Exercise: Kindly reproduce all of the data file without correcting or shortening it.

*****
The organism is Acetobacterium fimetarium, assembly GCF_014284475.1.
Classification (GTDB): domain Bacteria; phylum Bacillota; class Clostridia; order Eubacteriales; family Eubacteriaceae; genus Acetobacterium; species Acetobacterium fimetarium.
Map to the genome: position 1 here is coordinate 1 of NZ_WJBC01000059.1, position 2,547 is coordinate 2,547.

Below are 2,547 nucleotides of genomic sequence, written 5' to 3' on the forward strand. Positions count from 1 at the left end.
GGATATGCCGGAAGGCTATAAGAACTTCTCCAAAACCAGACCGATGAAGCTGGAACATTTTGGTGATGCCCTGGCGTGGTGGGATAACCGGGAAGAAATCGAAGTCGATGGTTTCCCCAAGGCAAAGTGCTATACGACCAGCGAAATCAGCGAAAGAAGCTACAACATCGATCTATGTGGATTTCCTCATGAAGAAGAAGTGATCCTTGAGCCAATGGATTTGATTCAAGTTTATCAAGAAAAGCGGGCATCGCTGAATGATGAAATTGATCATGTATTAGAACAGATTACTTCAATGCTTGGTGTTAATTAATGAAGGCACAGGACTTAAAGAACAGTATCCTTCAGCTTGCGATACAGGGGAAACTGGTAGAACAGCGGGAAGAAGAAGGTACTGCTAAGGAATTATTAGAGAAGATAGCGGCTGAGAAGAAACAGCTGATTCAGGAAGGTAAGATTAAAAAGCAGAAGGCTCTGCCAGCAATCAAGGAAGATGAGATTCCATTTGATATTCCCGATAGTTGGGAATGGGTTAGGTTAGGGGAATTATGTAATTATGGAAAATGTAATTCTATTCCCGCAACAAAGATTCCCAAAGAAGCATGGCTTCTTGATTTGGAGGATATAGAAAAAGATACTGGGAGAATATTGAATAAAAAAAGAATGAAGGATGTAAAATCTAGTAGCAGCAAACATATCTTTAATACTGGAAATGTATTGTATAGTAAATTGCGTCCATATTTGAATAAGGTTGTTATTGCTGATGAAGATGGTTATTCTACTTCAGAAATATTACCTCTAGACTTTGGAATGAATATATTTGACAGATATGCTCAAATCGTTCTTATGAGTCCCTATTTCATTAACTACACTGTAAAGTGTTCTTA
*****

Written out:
The organism is Acetobacterium fimetarium, assembly GCF_014284475.1.
Classification (GTDB): domain Bacteria; phylum Bacillota; class Clostridia; order Eubacteriales; family Eubacteriaceae; genus Acetobacterium; species Acetobacterium fimetarium.
Map to the genome: position 1 here is coordinate 1 of NZ_WJBC01000059.1, position 2,547 is coordinate 2,547.

Below are 2,547 nucleotides of genomic sequence, written 5' to 3' on the forward strand. Positions count from 1 at the left end.
GGATATGCCGGAAGGCTATAAGAACTTCTCCAAAACCAGACCGATGAAGCTGGAACATTTTGGTGATGCCCTGGCGTGGTGGGATAACCGGGAAGAAATCGAAGTCGATGGTTTCCCCAAGGCAAAGTGCTATACGACCAGCGAAATCAGCGAAAGAAGCTACAACATCGATCTATGTGGATTTCCTCATGAAGAAGAAGTGATCCTTGAGCCAATGGATTTGATTCAAGTTTATCAAGAAAAGCGGGCATCGCTGAATGATGAAATTGATCATGTATTAGAACAGATTACTTCAATGCTTGGTGTTAATTAATGAAGGCACAGGACTTAAAGAACAGTATCCTTCAGCTTGCGATACAGGGGAAACTGGTAGAACAGCGGGAAGAAGAAGGTACTGCTAAGGAATTATTAGAGAAGATAGCGGCTGAGAAGAAACAGCTGATTCAGGAAGGTAAGATTAAAAAGCAGAAGGCTCTGCCAGCAATCAAGGAAGATGAGATTCCATTTGATATTCCCGATAGTTGGGAATGGGTTAGGTTAGGGGAATTATGTAATTATGGAAAATGTAATTCTATTCCCGCAACAAAGATTCCCAAAGAAGCATGGCTTCTTGATTTGGAGGATATAGAAAAAGATACTGGGAGAATATTGAATAAAAAAAGAATGAAGGATGTAAAATCTAGTAGCAGCAAACATATCTTTAATACTGGAAATGTATTGTATAGTAAATTGCGTCCATATTTGAATAAGGTTGTTATTGCTGATGAAGATGGTTATTCTACTTCAGAAATATTACCTCTAGACTTTGGAATGAATATATTTGACAGATATGCTCAAATCGTTCTTATGAGTCCCTATTTCATTAACTACACTGTAAAGTGTTCTTA